If you get into a room with a lot of people who make up part of the cellulosic ethanol industry, things can get a little technical. This is the situation here in Chicago for the Platts 3rd Annual Cellulosic Ethanol and Biofuels conference. A few hundred representatives from a lot of companies in the cellulosic ethanol "space" (I hear this term so often these days - the green tech space, the green car space, etc. Why?) are here and the rapid-fire presentations are truly talking to the choir, as i
Mascoma Corp is one of the two cellulosic ethanol companies that General Motors invested in earlier this year. Dr. Lee Lynd is one of Mascoma's co-founders and he and his collaborators at Dartmouth College have published a paper that gives some more insight into Mascoma's process. They have created a new genetically-engineered bacteria aimed at producing ethanol from biomass. The key to this new microbe is its ability to function at higher temperatures than the naturally-occurring types that hav
Aside from metals such as iron, steel and aluminum, perhaps the most common material in cars is plastic. Most of the plastic made today is derived from petroleum. Besides the raw materials used, a lot pf greenhouse gases are produced in the processing of plastics. Bio-materials have been a major research area in recent years including Ford's new soy-foam seats. Researchers from the Hawaii Natural Energy Institute have a developed a class of bioplastics called Polyhydroxyalkanoates that can be pr
12Recent study shows that switchgrass may be a more viable source of biofuel than previously thought
A paper published in the Proceedings of the National Academy of Sciences reports that new breeds of switchgrass yields 20-30 percent higher than earlier strains. This shows that it may be a more viable plant source to produce ethanol than previously imagined. The document states that these newer breeds produce 540 percent more energy than the energy consumed in its production, up from a previous study that estimated yield at 343 percent.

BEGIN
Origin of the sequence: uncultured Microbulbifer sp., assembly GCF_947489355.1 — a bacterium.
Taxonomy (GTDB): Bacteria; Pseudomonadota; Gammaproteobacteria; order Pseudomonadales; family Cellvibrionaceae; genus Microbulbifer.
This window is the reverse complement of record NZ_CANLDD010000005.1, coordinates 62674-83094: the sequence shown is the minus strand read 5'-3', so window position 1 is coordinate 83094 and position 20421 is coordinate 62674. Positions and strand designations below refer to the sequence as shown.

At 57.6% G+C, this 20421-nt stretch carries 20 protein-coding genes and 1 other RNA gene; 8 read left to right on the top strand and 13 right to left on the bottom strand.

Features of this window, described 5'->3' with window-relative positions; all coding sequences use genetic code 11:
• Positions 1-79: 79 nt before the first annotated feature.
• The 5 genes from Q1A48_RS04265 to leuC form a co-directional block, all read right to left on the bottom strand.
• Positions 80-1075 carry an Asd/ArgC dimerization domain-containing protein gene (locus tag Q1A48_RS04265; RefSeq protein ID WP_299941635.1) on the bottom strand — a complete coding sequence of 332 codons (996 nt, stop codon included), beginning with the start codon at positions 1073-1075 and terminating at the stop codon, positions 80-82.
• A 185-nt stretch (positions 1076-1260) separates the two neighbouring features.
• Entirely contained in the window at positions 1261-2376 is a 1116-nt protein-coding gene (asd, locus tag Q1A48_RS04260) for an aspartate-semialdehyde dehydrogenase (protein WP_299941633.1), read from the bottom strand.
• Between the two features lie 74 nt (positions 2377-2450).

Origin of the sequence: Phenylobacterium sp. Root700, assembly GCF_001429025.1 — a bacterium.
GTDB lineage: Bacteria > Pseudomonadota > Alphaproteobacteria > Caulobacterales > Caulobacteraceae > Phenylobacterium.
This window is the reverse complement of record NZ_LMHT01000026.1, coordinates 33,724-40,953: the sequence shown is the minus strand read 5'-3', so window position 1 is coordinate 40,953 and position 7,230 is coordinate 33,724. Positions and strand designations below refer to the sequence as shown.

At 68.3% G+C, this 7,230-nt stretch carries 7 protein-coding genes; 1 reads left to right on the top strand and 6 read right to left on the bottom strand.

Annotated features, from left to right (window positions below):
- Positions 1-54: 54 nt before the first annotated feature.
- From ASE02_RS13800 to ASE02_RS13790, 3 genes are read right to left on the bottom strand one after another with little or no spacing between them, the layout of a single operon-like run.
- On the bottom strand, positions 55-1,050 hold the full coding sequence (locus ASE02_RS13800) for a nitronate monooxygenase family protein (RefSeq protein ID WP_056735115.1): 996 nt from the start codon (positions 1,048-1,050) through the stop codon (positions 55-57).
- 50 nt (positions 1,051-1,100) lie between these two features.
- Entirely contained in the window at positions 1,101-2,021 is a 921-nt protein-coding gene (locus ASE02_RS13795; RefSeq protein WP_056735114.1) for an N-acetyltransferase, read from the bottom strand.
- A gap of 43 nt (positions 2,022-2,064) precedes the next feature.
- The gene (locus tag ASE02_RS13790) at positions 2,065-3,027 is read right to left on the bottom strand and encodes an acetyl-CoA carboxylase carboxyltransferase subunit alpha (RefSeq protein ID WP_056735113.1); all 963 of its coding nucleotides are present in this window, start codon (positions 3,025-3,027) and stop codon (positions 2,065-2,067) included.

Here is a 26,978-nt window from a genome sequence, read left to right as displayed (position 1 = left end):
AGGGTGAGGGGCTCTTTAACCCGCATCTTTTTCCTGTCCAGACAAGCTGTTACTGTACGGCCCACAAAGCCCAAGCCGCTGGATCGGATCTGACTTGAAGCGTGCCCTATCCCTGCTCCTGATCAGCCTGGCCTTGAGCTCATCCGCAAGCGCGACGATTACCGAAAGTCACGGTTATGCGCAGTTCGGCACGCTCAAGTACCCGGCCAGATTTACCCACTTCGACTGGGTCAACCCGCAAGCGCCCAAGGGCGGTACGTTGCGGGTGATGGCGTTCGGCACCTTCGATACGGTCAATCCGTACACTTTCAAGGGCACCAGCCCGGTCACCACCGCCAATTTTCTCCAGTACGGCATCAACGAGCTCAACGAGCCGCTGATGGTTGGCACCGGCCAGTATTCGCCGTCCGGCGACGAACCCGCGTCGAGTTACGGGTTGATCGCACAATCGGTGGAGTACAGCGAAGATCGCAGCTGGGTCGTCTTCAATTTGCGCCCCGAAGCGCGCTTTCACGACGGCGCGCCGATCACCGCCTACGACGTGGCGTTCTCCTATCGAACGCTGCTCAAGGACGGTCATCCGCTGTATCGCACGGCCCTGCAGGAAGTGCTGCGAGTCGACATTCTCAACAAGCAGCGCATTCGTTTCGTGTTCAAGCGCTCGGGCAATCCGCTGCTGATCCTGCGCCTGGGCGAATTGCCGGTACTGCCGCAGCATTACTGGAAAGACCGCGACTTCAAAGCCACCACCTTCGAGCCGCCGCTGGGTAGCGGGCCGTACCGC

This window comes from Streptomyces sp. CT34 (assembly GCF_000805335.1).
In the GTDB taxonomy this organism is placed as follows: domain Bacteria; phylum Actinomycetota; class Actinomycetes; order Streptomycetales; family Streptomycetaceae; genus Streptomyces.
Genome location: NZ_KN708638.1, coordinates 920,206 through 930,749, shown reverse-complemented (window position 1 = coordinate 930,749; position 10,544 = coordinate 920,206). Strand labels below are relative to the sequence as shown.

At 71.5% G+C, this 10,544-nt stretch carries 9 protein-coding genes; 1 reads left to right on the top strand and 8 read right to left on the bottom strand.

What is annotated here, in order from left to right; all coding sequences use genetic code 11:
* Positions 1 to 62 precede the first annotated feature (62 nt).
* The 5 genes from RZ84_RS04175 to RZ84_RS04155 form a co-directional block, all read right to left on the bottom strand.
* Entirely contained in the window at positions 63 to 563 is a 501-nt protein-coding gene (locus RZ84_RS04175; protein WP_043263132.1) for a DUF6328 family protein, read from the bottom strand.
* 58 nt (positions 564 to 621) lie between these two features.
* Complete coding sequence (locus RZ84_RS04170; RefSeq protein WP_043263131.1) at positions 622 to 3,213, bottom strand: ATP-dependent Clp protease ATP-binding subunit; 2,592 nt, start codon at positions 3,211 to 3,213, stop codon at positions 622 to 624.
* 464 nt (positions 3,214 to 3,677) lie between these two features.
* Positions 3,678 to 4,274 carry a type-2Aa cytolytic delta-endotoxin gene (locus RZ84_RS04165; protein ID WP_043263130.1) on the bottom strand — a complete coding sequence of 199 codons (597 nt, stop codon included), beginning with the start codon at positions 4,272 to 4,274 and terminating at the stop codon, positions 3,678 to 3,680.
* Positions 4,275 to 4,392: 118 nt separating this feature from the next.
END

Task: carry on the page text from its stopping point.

As yet another country clamoring for the lofty goal of being the alternative/renewable fuel leader, India is making some advances. And the goal seems achievable: one million plus hydrogen-powered vehicles on their roads in the next thirteen years. The hardest part is obviously getting a hydrogen infrastructure in place, but the difficulty of the task doesn't seem to faze them.
Last week, ethanol was a big story on 60 Minutes. As a follow-up, the Energy Stock Blog has an interview with Professor Daniel Kammen, the founding director of The Renewable and Appropriate Energy Laboratory at Berkeley. On the ESB, Kammen says that while ethanol is a short-term solution, the future does not belong to hydrogen but to cellulosic ethanol. Kammen expects cellulosic ethanol will make up between one third and one half of our total gasoline one day, and that E85 will be 15 percent of